Does one need to inform someone that the food they are about to eat is permissible b'deved(after the fact)?

Example 1: Some milk fell into the chulent and the Rabbi employed batel b'shishim and now the chulent is mutar b'deved.

Example 2: If a caterer was preparing food for a wedding and there was a mess up ,and he asked a Rabbi who permitted the food because it is a case of hefsed m'rubah(great loss) and now the food is allowed b'deved.

In these cases does the baal habais have to inform his guest(s) that the food is in a b'deved state?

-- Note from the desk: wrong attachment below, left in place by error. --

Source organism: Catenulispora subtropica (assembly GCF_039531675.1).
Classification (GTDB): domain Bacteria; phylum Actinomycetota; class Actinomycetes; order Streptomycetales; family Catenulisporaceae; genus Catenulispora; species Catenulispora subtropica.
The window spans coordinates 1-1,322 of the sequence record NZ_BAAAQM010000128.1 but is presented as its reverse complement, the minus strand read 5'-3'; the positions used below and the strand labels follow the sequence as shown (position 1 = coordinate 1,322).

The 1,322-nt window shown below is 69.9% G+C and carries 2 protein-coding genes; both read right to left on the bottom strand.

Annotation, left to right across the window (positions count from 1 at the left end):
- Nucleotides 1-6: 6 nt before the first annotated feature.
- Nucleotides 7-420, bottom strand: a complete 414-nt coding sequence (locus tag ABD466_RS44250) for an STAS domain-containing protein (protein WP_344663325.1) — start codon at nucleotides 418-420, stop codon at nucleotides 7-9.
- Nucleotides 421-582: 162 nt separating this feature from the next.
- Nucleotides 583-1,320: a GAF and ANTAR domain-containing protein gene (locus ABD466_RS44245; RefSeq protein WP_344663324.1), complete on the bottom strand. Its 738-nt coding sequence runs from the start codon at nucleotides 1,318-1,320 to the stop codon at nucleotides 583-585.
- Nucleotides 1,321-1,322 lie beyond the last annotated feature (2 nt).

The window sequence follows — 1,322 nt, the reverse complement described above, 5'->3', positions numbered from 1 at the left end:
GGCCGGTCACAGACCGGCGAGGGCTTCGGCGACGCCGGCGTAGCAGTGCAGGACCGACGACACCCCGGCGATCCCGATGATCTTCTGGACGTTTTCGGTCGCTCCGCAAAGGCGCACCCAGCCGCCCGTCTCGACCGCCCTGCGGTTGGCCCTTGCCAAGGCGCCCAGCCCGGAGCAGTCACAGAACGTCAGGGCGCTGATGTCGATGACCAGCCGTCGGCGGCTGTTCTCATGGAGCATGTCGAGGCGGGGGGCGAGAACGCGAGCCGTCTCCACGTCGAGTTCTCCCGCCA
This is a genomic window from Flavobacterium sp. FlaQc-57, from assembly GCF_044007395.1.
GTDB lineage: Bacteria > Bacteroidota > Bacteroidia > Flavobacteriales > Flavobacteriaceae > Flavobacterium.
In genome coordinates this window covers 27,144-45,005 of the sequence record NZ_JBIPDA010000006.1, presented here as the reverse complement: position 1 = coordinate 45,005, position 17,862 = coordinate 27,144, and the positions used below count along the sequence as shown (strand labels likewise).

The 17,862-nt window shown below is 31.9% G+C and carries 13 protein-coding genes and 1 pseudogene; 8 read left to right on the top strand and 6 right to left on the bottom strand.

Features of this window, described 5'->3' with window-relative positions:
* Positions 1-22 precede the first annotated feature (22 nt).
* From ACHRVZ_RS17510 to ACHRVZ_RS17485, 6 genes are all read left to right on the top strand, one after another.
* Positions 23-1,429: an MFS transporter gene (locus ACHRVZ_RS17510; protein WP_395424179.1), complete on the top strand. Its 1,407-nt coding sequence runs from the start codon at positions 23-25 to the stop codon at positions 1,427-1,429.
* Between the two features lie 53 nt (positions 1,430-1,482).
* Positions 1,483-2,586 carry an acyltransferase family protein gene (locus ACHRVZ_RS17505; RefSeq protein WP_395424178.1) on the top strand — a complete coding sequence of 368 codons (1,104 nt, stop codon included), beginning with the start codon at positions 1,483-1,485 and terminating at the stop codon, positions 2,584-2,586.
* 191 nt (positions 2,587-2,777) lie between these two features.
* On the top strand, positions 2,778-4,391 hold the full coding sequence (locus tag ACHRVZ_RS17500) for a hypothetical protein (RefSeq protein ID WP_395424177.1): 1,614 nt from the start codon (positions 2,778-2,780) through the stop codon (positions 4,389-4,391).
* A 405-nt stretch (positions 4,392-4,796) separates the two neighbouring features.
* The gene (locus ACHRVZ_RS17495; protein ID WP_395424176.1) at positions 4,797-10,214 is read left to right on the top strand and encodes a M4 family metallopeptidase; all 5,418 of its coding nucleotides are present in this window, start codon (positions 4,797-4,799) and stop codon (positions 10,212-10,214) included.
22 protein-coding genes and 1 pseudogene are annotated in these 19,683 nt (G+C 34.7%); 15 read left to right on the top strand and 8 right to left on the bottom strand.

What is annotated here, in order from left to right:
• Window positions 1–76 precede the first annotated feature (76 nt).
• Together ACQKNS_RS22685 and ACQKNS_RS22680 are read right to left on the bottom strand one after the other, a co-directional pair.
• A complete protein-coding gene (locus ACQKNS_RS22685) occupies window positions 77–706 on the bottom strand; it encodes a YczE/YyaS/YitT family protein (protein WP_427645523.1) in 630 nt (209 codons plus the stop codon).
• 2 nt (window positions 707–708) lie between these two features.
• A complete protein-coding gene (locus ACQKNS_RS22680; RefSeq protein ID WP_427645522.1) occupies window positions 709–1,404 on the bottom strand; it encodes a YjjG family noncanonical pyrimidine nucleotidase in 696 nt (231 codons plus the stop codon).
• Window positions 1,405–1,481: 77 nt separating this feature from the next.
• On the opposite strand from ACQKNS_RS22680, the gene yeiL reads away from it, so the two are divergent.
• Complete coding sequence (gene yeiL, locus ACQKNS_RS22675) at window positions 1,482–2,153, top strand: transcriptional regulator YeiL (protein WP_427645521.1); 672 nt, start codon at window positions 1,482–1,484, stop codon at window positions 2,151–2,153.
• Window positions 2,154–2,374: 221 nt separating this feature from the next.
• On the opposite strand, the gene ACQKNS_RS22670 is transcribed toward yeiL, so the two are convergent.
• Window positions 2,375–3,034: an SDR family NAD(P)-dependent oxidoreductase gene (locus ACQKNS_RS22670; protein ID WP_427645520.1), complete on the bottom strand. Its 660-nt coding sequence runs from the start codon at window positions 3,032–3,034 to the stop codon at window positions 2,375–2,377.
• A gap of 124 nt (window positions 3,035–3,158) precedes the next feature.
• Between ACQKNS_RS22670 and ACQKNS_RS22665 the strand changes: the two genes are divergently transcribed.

• 1
    re case 1, i believe the Maharshal maintains that not relying on bitul qualifies as quasi-heretical (daas minus). – Loewian Oct 28 '19 at 14:37
  • Doesn't it come down to "who's the Rabbi"? Because not all people keep the same strictness, for some the food is allowed and for some that might be a real Issur. – Al Berko Oct 28 '19 at 14:42
  • Why do you insist that the food is only permissible b'deved (or B'Di'eved)? It's perfectly Kosher food. – Danny Schoemann Oct 28 '19 at 14:55

You must log in to answer this question.

Browse other questions tagged .